AURELIA – The Jelly fish

Jelly fishes are scyphozoans in which medusa is the dominant adult stage. The most common scyphozoan jelly fish is Aurelia aurita, which is also called moon-jelly that occurs in seas all over the world.


Aurelia has inverted cup or umbrella-shaped body with a convex aboral or exumbrellar surface and a concave oral or subumbrellar surface. There are four horseshoe-shaped gonads on its upper surface and a short manubrium with a central mouth hanging downward from the lower surface. Generally body is semitransparent and light bluish in colour. Mouth is squarish and attached on its sides are four oral arms which have a ventral ciliated groove leading into mouth and its edges are armed with nematocysts.

The circular margin of umbrella or bell is divided into 8 lobes and notches, 4 of which are perradial and the other 4 interradial. In each notch, there are leaf-like marginal lappets or rhopalium, which carry sensory organs such as tentaculocyst and eye spot. The free edge of umbrella is beset with a row of numerous small marginal tentacles bearing stinging cells or nematocysts. Margin of the subumbrellar surface forms a thin and flexible fold called velarium or pseudovelum which carries a canal inside it.

Like all coelenterates, Aurelia is diploblastic having ectoderm and endoderm and mesogloea. All outer parts of umbrella are covered by epidermis but the gastrovascular canal system is lined by endoderm called gastrodermis. Gonads are also gastrodermal structures in Scyphozoa. Mesogloea is very thick in jelly fishes and forms the bulk of body and contains numerous branching elastic fibres and wandering amoebocytes. This type of mesogloea is known as collenchyma.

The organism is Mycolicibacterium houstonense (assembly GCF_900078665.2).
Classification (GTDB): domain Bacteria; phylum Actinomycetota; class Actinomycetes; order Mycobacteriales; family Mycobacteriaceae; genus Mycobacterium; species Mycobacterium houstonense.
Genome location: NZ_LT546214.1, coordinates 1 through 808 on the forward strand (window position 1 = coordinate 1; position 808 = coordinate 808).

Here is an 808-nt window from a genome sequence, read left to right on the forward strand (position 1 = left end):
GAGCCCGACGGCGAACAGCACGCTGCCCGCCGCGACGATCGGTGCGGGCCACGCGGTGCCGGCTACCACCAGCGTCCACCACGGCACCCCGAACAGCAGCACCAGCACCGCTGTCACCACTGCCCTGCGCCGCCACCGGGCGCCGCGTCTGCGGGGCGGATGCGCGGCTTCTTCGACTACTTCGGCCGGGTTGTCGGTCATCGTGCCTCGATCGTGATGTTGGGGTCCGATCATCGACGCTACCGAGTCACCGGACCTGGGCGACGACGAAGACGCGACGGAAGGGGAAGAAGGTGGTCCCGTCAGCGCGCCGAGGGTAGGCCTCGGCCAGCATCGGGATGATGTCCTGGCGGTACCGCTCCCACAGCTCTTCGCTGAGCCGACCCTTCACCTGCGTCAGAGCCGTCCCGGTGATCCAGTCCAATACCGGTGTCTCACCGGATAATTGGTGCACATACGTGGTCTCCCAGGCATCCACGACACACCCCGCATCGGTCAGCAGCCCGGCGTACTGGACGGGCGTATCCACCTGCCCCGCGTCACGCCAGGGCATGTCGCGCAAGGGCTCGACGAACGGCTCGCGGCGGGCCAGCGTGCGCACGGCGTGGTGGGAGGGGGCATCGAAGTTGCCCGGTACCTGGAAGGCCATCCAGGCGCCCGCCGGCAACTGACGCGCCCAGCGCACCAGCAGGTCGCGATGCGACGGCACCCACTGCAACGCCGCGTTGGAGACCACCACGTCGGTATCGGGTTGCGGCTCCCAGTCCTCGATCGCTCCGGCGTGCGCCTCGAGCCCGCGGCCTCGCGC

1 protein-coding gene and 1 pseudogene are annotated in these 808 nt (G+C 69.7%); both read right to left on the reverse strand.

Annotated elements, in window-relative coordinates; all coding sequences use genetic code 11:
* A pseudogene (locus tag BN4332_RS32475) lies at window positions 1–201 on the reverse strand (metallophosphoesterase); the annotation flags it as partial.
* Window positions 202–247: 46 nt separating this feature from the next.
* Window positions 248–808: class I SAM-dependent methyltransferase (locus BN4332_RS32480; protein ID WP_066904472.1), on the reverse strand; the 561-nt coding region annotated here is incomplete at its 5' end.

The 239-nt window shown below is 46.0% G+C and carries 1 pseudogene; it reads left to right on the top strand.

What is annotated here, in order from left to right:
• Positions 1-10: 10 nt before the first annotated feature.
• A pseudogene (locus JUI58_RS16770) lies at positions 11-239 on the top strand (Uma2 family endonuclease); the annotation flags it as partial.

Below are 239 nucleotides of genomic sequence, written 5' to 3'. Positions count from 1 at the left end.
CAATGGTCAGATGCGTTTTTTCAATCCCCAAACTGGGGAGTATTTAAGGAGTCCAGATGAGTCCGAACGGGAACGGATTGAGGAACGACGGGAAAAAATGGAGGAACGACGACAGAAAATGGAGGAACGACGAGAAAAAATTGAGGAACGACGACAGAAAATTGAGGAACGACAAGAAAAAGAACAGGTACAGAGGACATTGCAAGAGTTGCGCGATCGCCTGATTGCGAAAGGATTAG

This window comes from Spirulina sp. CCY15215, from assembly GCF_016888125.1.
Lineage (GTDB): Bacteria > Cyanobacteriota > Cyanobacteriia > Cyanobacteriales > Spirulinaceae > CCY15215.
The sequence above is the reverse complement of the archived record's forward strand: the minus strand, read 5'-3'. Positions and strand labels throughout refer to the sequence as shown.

There are three types of nematocysts in jelly fishes, namely, Atrichous isorhiza, in which capsule is elongated and thread tube is open at the tip and is without a butt and spines. The second type is Holotrichousisorhizas, in which capsule is oval and butt is narrow and the whole thread tube is armed with spines. The third type of nematocysts are Heterotrichous microbasic euryteles in which capsule is small and thread tube is open at the tip and covered by minute spines. Butt is short and its distal dilated position bears unequal spines.

Musculature system is mainly confined to the subumbrellar surface where coronal, longitudinal and radial muscles are present. These muscles bring about swimming movements in Aurelia during which the exumbrellar surface is kept upwards. Contraction of circular muscles forces water out from the subumbrellar cavity in a jet, propelling the body forward and upward. Gelatinous mesogloea also helps in buoyancy because of its low density.